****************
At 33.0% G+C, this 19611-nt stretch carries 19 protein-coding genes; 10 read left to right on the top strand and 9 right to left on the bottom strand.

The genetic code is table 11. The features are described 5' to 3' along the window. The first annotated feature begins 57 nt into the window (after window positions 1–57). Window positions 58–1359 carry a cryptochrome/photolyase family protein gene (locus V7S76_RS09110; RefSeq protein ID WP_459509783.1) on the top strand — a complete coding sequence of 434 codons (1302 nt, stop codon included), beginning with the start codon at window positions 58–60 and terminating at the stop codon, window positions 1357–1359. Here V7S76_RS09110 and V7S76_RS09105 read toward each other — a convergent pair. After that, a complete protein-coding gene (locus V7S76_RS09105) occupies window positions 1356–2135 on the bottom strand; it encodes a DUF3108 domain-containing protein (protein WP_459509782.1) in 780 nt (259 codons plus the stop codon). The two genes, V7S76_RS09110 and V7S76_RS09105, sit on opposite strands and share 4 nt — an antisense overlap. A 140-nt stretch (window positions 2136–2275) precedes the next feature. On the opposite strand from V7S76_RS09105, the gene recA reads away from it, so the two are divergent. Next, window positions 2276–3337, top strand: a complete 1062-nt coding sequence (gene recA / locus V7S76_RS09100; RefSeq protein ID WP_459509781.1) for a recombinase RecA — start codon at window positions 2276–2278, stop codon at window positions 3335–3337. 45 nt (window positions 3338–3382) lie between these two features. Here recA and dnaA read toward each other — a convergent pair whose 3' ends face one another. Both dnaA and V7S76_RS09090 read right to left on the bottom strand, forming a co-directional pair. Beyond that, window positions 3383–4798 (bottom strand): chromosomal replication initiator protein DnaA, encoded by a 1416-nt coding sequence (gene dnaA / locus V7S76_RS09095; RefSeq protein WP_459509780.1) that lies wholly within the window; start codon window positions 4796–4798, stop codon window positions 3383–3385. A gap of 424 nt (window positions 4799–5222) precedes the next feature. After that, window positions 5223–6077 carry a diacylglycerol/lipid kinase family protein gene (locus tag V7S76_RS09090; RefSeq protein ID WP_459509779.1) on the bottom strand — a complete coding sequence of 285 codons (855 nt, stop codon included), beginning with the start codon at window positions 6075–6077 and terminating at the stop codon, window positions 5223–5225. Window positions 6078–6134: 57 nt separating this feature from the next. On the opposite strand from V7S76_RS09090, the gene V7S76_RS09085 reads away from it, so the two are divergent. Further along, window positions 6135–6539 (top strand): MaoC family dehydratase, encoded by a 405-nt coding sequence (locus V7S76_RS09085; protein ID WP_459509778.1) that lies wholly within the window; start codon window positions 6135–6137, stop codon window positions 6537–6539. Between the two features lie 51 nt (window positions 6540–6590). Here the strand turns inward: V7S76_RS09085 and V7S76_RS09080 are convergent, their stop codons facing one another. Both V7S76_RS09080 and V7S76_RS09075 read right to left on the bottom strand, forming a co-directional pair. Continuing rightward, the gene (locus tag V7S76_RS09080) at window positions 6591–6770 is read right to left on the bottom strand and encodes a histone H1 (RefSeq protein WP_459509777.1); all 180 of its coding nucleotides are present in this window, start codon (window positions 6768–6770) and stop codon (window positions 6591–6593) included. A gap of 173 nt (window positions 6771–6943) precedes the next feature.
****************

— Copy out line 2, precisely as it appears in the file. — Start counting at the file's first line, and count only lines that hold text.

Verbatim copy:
The genetic code is table 11. The features are described 5' to 3' along the window. The first annotated feature begins 57 nt into the window (after window positions 1–57). Window positions 58–1359 carry a cryptochrome/photolyase family protein gene (locus V7S76_RS09110; RefSeq protein ID WP_459509783.1) on the top strand — a complete coding sequence of 434 codons (1302 nt, stop codon included), beginning with the start codon at window positions 58–60 and terminating at the stop codon, window positions 1357–1359. Here V7S76_RS09110 and V7S76_RS09105 read toward each other — a convergent pair. After that, a complete protein-coding gene (locus V7S76_RS09105) occupies window positions 1356–2135 on the bottom strand; it encodes a DUF3108 domain-containing protein (protein WP_459509782.1) in 780 nt (259 codons plus the stop codon). The two genes, V7S76_RS09110 and V7S76_RS09105, sit on opposite strands and share 4 nt — an antisense overlap. A 140-nt stretch (window positions 2136–2275) precedes the next feature. On the opposite strand from V7S76_RS09105, the gene recA reads away from it, so the two are divergent. Next, window positions 2276–3337, top strand: a complete 1062-nt coding sequence (gene recA / locus V7S76_RS09100; RefSeq protein ID WP_459509781.1) for a recombinase RecA — start codon at window positions 2276–2278, stop codon at window positions 3335–3337. 45 nt (window positions 3338–3382) lie between these two features. Here recA and dnaA read toward each other — a convergent pair whose 3' ends face one another. Both dnaA and V7S76_RS09090 read right to left on the bottom strand, forming a co-directional pair. Beyond that, window positions 3383–4798 (bottom strand): chromosomal replication initiator protein DnaA, encoded by a 1416-nt coding sequence (gene dnaA / locus V7S76_RS09095; RefSeq protein WP_459509780.1) that lies wholly within the window; start codon window positions 4796–4798, stop codon window positions 3383–3385. A gap of 424 nt (window positions 4799–5222) precedes the next feature. After that, window positions 5223–6077 carry a diacylglycerol/lipid kinase family protein gene (locus tag V7S76_RS09090; RefSeq protein ID WP_459509779.1) on the bottom strand — a complete coding sequence of 285 codons (855 nt, stop codon included), beginning with the start codon at window positions 6075–6077 and terminating at the stop codon, window positions 5223–5225. Window positions 6078–6134: 57 nt separating this feature from the next. On the opposite strand from V7S76_RS09090, the gene V7S76_RS09085 reads away from it, so the two are divergent. Further along, window positions 6135–6539 (top strand): MaoC family dehydratase, encoded by a 405-nt coding sequence (locus V7S76_RS09085; protein ID WP_459509778.1) that lies wholly within the window; start codon window positions 6135–6137, stop codon window positions 6537–6539. Between the two features lie 51 nt (window positions 6540–6590). Here the strand turns inward: V7S76_RS09085 and V7S76_RS09080 are convergent, their stop codons facing one another. Both V7S76_RS09080 and V7S76_RS09075 read right to left on the bottom strand, forming a co-directional pair. Continuing rightward, the gene (locus tag V7S76_RS09080) at window positions 6591–6770 is read right to left on the bottom strand and encodes a histone H1 (RefSeq protein WP_459509777.1); all 180 of its coding nucleotides are present in this window, start codon (window positions 6768–6770) and stop codon (window positions 6591–6593) included. A gap of 173 nt (window positions 6771–6943) precedes the next feature.